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A U.K. plan to quarantine arriving air passengers threatens to push back the airline industry’s timeline for recovery from the coronavirus crisis.
Airlines that grounded most of their fleets since demand plummeted in March have been banking on travel to begin inching back somewhere between June and August. That time frame would allow carriers to salvage a portion of the ticket revenue usually reaped during the peak summer travel season that ends in September.
With recent earnings reports, Ireland’sRyanair Holdings Plc projected up to 50% of original planned travel for the July-Sepember period, while British Airways ownerIAG SA penciled in about a 45% level.
The quarantine “will once and for all close the book, we think, on any lingering upside risks of a summer rebound in U.K. air travel,” Citibank analyst Mark Manduca said in a note.
Prime Minister Boris Johnson will flesh out his plan forlifting the U.K. lockdown in Parliament on Monday, a day after outlining it in a televised address to the nation. Johnson is drawing up plans for a 14-day quarantine system to guard against a resurgence in infections, according to officials.
Shares of airlines with a significant exposure to the U.K. slid further, adding to significant losses this year. IAG fell as much as 2.7% and was down 1.3% as of 8:13 a.m. in London, withEasyjet Plc droping 4.2%. In Dublin, Ryanair declined 2.8%.
London, the world’s biggest market for air travel and a hub for business and tourism, was already feeling the blow from an aviation slump now in its third month. Three operators at London Gatwick — British Airways,Virgin Atlantic Airways Ltd. andNorwegian Air Shuttle ASA — have signaled they plan to reduce their presence, at least temporarily.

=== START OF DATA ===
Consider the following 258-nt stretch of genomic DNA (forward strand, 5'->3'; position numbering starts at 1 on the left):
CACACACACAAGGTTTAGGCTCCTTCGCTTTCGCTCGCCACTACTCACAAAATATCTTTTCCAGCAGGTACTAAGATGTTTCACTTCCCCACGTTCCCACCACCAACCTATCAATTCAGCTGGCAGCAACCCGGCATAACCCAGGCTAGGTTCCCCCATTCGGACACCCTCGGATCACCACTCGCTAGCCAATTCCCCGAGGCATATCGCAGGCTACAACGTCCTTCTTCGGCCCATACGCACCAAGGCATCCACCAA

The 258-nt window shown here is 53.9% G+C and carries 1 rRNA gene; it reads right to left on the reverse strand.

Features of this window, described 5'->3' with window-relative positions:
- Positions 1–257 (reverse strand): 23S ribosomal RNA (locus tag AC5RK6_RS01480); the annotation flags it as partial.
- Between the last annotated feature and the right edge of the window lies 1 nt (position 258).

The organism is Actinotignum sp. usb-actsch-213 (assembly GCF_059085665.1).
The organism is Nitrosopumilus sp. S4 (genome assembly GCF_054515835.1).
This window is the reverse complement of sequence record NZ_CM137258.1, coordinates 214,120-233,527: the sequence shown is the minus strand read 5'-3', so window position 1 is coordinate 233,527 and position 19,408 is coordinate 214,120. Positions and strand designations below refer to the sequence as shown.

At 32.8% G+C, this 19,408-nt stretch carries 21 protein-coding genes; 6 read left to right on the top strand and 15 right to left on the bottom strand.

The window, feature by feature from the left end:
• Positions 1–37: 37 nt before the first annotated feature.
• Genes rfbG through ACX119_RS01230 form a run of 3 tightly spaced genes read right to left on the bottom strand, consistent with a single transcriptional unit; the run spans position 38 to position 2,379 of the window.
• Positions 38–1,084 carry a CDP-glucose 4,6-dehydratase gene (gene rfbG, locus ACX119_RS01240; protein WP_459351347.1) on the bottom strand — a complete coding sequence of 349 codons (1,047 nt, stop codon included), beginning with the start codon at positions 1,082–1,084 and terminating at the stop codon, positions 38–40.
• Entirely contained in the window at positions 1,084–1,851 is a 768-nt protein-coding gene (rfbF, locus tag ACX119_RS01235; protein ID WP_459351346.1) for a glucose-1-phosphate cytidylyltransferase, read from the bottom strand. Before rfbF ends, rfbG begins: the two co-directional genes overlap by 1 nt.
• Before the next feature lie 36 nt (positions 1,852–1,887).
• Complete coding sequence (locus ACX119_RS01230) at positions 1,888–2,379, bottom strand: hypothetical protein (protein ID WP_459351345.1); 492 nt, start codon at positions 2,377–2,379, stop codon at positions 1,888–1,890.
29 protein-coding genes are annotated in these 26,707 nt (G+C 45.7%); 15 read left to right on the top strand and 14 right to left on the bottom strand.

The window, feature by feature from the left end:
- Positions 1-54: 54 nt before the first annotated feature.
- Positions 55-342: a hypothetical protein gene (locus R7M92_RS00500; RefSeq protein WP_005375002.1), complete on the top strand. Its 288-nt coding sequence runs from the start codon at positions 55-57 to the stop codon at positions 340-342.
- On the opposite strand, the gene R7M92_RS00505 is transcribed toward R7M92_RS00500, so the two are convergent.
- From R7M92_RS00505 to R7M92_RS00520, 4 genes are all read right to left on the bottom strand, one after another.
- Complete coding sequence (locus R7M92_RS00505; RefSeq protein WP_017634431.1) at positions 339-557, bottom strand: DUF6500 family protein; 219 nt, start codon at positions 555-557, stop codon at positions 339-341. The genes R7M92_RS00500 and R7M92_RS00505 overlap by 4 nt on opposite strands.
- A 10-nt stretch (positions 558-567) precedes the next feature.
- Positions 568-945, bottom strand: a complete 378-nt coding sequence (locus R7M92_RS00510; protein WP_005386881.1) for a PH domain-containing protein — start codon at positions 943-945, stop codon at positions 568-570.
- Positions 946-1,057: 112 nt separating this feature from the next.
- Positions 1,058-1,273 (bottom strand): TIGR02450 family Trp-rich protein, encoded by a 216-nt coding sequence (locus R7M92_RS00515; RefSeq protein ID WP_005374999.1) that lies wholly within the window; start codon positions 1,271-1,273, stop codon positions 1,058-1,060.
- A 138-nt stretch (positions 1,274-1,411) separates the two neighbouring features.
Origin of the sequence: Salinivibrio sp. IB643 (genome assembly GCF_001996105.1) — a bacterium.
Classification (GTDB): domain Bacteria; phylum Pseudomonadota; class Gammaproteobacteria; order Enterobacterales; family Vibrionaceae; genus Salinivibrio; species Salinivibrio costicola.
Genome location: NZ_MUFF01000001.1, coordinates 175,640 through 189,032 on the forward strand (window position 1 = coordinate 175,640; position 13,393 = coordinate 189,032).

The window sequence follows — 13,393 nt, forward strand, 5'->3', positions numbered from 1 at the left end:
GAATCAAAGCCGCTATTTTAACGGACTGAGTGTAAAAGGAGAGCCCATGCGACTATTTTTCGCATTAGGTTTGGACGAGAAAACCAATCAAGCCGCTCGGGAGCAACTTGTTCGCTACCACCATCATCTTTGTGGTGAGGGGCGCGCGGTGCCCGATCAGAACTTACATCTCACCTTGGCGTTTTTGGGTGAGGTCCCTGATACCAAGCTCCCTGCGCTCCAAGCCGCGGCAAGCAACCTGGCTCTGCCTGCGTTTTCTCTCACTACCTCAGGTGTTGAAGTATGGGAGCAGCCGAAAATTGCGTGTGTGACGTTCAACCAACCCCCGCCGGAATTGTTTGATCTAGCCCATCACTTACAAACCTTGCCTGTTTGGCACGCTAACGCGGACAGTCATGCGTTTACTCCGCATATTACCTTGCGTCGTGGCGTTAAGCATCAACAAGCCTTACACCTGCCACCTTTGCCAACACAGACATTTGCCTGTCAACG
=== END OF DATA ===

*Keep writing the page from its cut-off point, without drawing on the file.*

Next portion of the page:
IAG Chief Executive Officer Willie Walsh, who will testify to Parliament on Monday, said last week that the airline is unlikely to do any flying with a quarantine in place.
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With a significant rebound in revenue put off until summer 2021, airlines that are heavily exposed to the U.K. market such as IAG and Easyjet may need to raise more capital, Manduca said. He estimates Easyjet Plc may need as much as 1 billion pounds ($1.24 billion) in added equity.
The industry is calling for more government aid.
“Ministers are effectively telling people they can no longer travel for the foreseeable future and airlines will respond to that by grounding their operations,” said Tim Alderslade, CEO of industry group Airlines UK. “That is why they require urgent additional government support to get through this growing crisis.”
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